Tommy Orange Tells Tribal Tales in His Debut Novel
As a Native American who grew up in Oakland, he has the chops to spin stories about Native struggles in an urban setting.
Tommy Orange’s literary debut shines a light on urban Native American life in Oakland.
Photo by Elena Seibert
Tommy Orange’s first novel, a taut, passionate tale of urban Native American life called There There, started a bidding war in the publishing world won by Knopf, which released an impressive 65,000 copies of the book in June. Born and raised in Oakland, Orange has been lauded by authors Louise Erdrich and Margaret Atwood, among others, for writing one of the first novels that addresses the plight of urban Native Americans. There There follows the struggles of Native Americans to find their place in the world as incidents from Native history continually trip them up. Twelve characters of various ages, all at least partly Native American, tell their stories throughout the chapters, then come together at an explosive, life-changing “Big Oakland Powwow” set at the Coliseum — and imagined by Orange with heartrending empathy and powerful language.
The book title reflects Gertrude Stein’s quote, “There’s no there there.” “Stein was talking about how she spent her childhood in Oakland and left and came back, and there was no there there for her — it was developed over and had changed so much,” said Orange. “For Native people, you can see the metaphor, but it’s also talking about Oakland.” His multigenerational characters range from 10-year-old Orvil Red Feather, who has learned Native dances off You Tube, to Opal Viola Victoria Bear Shield, his aunt, who has tried to shield her three nephews from their heritage. Orange felt drawn to the multivoice approach: “Coming from a community that felt voiceless in the larger scheme of things, as far as movies and literature, as far as representation goes, it felt like the right decision to have a whole bunch of voices come out, as opposed to one or two,” Orange said.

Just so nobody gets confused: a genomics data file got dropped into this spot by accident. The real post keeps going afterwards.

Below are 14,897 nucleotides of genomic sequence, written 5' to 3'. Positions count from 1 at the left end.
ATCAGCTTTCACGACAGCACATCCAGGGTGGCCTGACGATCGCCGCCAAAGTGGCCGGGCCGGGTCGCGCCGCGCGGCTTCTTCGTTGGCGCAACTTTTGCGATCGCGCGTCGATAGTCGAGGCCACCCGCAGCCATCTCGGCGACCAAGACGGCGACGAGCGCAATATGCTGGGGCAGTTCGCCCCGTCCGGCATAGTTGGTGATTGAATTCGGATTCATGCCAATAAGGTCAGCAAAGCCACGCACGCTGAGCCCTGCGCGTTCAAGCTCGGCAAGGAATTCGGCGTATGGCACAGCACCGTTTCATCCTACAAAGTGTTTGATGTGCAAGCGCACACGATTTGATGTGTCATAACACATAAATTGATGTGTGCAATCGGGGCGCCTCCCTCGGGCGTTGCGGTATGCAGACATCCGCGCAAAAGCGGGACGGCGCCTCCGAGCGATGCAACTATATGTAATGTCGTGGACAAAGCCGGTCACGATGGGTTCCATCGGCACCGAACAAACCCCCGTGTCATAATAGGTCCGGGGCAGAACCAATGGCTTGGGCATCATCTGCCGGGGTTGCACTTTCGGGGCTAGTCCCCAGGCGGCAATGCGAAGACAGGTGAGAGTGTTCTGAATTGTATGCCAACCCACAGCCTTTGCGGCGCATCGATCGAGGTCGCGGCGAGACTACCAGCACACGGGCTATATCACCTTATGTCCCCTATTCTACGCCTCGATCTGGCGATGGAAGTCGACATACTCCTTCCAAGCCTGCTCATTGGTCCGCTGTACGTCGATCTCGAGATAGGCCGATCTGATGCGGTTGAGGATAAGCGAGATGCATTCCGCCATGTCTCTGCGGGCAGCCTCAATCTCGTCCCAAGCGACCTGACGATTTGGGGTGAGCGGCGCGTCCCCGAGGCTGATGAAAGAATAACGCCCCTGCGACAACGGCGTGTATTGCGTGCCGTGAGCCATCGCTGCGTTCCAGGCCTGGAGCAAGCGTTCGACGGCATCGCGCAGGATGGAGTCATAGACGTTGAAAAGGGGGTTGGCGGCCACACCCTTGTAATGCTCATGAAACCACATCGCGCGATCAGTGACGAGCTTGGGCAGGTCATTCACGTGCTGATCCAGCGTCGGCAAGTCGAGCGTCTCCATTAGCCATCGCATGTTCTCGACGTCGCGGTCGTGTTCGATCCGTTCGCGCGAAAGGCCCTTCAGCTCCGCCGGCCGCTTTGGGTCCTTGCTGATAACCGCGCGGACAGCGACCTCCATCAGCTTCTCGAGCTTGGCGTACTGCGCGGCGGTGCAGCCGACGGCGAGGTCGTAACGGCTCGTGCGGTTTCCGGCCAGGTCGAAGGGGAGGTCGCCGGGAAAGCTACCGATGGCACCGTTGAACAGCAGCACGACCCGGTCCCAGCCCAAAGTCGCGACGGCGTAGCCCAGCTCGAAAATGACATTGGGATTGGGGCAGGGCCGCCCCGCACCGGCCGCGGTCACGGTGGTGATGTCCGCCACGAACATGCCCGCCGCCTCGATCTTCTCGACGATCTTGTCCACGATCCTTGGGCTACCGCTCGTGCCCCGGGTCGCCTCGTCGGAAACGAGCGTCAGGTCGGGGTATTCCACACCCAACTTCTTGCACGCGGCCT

Orange shows all sides of his characters, good and bad. “I am from the school of making your characters complex and resemble humans, and that’s what I love about fiction; it helps you to build empathy for characters who are complex and doing not-so-great things, but also have stories that make you understand where those decisions come from. It’s more interesting for me to represent somebody in a whole way, even though we do appear to have actual villains in our world now.”
An early chapter of There There takes place in 1969 at an event known as the Occupation of Alcatraz, when a group of 79 Native Americans took over the island for 14 months.
“When I was working at the Native American Health Center in Oakland, we took some youth over [to Alcatraz] and brought in some women who had been on the island at that time, and they told their stories. I always felt like it would be part of my book. There’s something so perfect about the idea of Native people occupying a prison island.
“It was an intertribal movement, too. That’s a big part of why I used an Oakland powwow, because it’s intertribal and contemporary and traditional at the same time. It fits the urban Indian experience.”
Orange, who lives with his family in Angels Camp, is an enrolled member of the Cheyenne and Arapaho tribes of Oklahoma. He teaches at the Institute of American Indian Arts, where he received his MFA. He’s hard at work on his next project set in the same world — after the powwow — which hopefully will shed more light on the urban Native experience in Oakland’s own backyard.